Unlike the ZBA, the PZC believed that Natale needed to obtain subdivision approval for his less-than-3-acre lots before the town could issue zoning and building permits for the lots. Despite its right to do so, the Commission did not appeal the ZBA's decision to grant the variances. Instead, the Commission, led by Katz, its chairman, convened in a closed session on March 18, 1986, and passed a resolution directing the town's Zoning Enforcement Officer not to issue zoning permits despite the variances granted by the ZBA. The minutes of the Commission's meeting reflect that this action was taken because the Commission believed the lots required subdivision approval. As a result, the Zoning Enforcement Officer, Thomas Bogardus, denied Natale's application for a zoning permit for Lot 95, citing the minutes of the PZC's March 18th meeting.
Nevertheless, Natale began the process of obtaining a building permit for Lot 95. Both a zoning and a building permit are required to begin development. With some difficulty, Natale obtained several of the various other permits necessary to the grant of a building permit. However, the zoning permit denied by the PZC was also a prerequisite to the grant of a building permit, and the PZC continued to direct Bogardus, the Zoning Enforcement Officer, not to grant the zoning permit. Natale then filed a lawsuit on June 18, 1986, against the Commission and Bogardus in the Connecticut Superior Court, seeking a writ of mandamus to compel the issuance of zoning permits for the four lots. On the day a hearing for a temporary injunction was scheduled, the PZC agreed to “honor[ ] any variances granted by [the ZBA]” and grant a zoning permit for Lot 95 (the only lot for which Natale had sought a permit at this time) as soon as all zoning requirements were met. A zoning permit was granted eight days later.
Further complications ensued. Under Ridgefield zoning law, construction must begin within three months of the issuance of a zoning permit and be completed within a year. In order to begin construction, however, Natale needed a building permit. Since his initial legal skirmish with the PZC had proved successful and the zoning permit had been issued, Natale applied for a building permit, expecting routine review and approval of his application. However, on August 6th (two days after the temporary injunction hearing date where the PZC had agreed to honor the variances granted by the ZBA), the Chairman of the PZC wrote a letter to James McManus, the Building Inspector, with a copy to McManus's superior, the First Selectman, “appris[ing]” McManus that although the zoning permit had been issued for Lot 95, a building permit should not be issued “as it is not an approved lot” and no application for subdivision approval had been filed. The First Selectman directed McManus not to issue the permit.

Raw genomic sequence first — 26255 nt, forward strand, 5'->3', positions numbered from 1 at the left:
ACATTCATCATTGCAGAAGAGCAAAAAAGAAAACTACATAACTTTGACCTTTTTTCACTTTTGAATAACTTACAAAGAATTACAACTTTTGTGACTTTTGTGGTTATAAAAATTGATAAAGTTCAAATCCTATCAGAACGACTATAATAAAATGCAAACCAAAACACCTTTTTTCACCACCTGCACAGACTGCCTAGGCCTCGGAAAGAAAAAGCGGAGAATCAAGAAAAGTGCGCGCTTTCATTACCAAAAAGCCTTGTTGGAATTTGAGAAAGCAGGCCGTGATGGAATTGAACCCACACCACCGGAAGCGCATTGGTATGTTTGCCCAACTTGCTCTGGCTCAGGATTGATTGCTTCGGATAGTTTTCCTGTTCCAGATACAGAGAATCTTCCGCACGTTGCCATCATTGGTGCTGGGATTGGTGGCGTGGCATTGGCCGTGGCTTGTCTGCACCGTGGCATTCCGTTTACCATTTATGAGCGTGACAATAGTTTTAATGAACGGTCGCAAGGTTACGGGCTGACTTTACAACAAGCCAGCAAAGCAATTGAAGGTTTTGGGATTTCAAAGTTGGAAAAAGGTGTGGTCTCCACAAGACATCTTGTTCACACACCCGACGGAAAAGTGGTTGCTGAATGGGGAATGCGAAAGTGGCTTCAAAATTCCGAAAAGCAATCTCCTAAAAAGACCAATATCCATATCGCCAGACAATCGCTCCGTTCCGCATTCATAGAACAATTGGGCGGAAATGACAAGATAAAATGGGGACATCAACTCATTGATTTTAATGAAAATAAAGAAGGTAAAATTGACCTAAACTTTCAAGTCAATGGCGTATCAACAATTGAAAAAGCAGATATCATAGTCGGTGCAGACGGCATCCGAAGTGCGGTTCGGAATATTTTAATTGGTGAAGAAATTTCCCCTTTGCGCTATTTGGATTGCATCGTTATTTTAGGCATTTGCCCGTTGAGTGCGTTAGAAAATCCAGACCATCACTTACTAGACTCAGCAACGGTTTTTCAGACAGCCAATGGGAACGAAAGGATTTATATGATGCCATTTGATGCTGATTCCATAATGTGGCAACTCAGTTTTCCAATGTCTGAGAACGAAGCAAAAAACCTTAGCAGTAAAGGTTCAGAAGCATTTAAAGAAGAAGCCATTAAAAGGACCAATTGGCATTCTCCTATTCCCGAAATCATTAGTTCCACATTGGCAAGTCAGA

McManus's decision to deny Natale's application for a building permit was communicated to him orally and then by letter dated August 22, 1986. That letter reads:
The Building Department has received your permit application for a building permit. The application is complete and contains the information required by the State Building Code. The permit has been approved to be issued by the Building Department according to the State Statutes.
The First Selectman and Town Counsel has [sic] requested the Building Department to delay the issuance of the building permit at this time.
Natale returned to the Superior Court, adding McManus as an additional defendant in his action and amending his complaint to seek a mandamus to compel issuance of the building permit. In this litigation, the two sides presented their competing views on the ambiguity, created by the 1977 enactment of section 8-18, as to whether Natale's lots required subdivision approval. The PZC's position was that Sherman-Colonial had recognized the force of Ridgefield's “ungrandfathering” of the Natale lots, thereby leaving the lots in need of subdivision approval, which had never been validly obtained following adoption of the original 1959 Ridgefield regulations. Natale's position was that since section 8-18 defined “subdivision” to mean a division made subsequent to local subdivision regulations and since his lots had been recognized as subdivided before the original 1959 Ridgefield regulations, the 1977 statute, in effect, recognized that no further subdivision approval was necessary.
Approximately one year later, on August 27, 1987, the Superior Court held that the Natale properties did not constitute a subdivision and that subdivision approval was therefore not required. See Natale v. Bogardus, No. 86-0289-41 (Conn.Super.Ct. Aug. 28, 1987). The Court reasoned that the PZC's reliance on Sherman-Colonial was unavailing because that decision had been based on the 1967 state law definition of “subdivision,” which had been replaced in 1977 by section 8-18. In the Superior Court's view, section 8-18's definition of “subdivision” “exclude[d] divisions of property made prior to the adoption of subdivision regulations” and, therefore, “divisions of property made before the adoption of subdivision regulations were not ‘subdivisions' as defined by Section 8-18.” Id. Memorandum of Decision at 6. The Court did not explicitly discuss Ridgefield's “ungrandfathering” regulation, but implicitly held that it was, in effect, displaced by section 8-18's definition of “subdivision,” which protected Natale's lots against “ungrandfathering.”
The Court issued a writ of mandamus requiring issuance of zoning and building permits for Lot 95, but denied Natale's request for a mandamus requiring permits for the remaining lots because he had not yet applied for permits for those lots. In considering Natale's request for a writ of mandamus, the Court ruled that Natale “ha[d] a clear right” to the issuance of the building and zoning permits and that the defendants “ha[d] no discretion with respect to [the issuance of the permits because] the technical requirements for the permits had been met.” Id. at 7-8. The decision was not appealed by the defendants, and a building permit was issued on September 10, 1987.